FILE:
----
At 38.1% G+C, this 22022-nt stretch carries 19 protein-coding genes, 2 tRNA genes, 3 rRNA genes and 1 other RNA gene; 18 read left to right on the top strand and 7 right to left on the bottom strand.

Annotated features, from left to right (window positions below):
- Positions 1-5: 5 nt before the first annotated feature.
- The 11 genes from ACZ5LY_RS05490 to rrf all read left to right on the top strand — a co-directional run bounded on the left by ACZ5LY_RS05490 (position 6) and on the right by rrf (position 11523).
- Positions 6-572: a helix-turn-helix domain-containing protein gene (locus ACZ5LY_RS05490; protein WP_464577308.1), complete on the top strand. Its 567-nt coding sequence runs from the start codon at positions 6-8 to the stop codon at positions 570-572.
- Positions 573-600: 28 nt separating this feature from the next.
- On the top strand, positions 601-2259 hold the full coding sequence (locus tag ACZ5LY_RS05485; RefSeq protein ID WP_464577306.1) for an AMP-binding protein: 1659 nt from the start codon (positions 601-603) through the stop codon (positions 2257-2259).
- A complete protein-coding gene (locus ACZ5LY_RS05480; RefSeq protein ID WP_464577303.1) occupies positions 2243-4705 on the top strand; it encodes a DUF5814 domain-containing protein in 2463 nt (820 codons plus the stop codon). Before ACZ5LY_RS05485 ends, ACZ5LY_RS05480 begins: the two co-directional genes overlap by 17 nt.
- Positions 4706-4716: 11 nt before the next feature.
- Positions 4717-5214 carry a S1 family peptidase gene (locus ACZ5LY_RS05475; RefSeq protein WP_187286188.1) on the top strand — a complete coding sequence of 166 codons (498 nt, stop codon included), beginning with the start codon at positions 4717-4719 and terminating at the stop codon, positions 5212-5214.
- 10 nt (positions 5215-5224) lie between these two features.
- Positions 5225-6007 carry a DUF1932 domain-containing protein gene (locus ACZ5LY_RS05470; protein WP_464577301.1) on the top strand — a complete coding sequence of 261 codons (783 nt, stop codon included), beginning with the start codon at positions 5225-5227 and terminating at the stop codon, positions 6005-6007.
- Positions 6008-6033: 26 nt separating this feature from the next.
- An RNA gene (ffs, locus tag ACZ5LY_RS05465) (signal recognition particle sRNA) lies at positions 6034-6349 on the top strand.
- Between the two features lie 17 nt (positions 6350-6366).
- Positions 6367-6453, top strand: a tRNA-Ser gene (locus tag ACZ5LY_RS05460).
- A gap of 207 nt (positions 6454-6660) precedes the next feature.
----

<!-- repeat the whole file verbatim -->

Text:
At 38.1% G+C, this 22022-nt stretch carries 19 protein-coding genes, 2 tRNA genes, 3 rRNA genes and 1 other RNA gene; 18 read left to right on the top strand and 7 right to left on the bottom strand.

Annotated features, from left to right (window positions below):
- Positions 1-5: 5 nt before the first annotated feature.
- The 11 genes from ACZ5LY_RS05490 to rrf all read left to right on the top strand — a co-directional run bounded on the left by ACZ5LY_RS05490 (position 6) and on the right by rrf (position 11523).
- Positions 6-572: a helix-turn-helix domain-containing protein gene (locus ACZ5LY_RS05490; protein WP_464577308.1), complete on the top strand. Its 567-nt coding sequence runs from the start codon at positions 6-8 to the stop codon at positions 570-572.
- Positions 573-600: 28 nt separating this feature from the next.
- On the top strand, positions 601-2259 hold the full coding sequence (locus tag ACZ5LY_RS05485; RefSeq protein ID WP_464577306.1) for an AMP-binding protein: 1659 nt from the start codon (positions 601-603) through the stop codon (positions 2257-2259).
- A complete protein-coding gene (locus ACZ5LY_RS05480; RefSeq protein ID WP_464577303.1) occupies positions 2243-4705 on the top strand; it encodes a DUF5814 domain-containing protein in 2463 nt (820 codons plus the stop codon). Before ACZ5LY_RS05485 ends, ACZ5LY_RS05480 begins: the two co-directional genes overlap by 17 nt.
- Positions 4706-4716: 11 nt before the next feature.
- Positions 4717-5214 carry a S1 family peptidase gene (locus ACZ5LY_RS05475; RefSeq protein WP_187286188.1) on the top strand — a complete coding sequence of 166 codons (498 nt, stop codon included), beginning with the start codon at positions 4717-4719 and terminating at the stop codon, positions 5212-5214.
- 10 nt (positions 5215-5224) lie between these two features.
- Positions 5225-6007 carry a DUF1932 domain-containing protein gene (locus ACZ5LY_RS05470; protein WP_464577301.1) on the top strand — a complete coding sequence of 261 codons (783 nt, stop codon included), beginning with the start codon at positions 5225-5227 and terminating at the stop codon, positions 6005-6007.
- Positions 6008-6033: 26 nt separating this feature from the next.
- An RNA gene (ffs, locus tag ACZ5LY_RS05465) (signal recognition particle sRNA) lies at positions 6034-6349 on the top strand.
- Between the two features lie 17 nt (positions 6350-6366).
- Positions 6367-6453, top strand: a tRNA-Ser gene (locus tag ACZ5LY_RS05460).
- A gap of 207 nt (positions 6454-6660) precedes the next feature.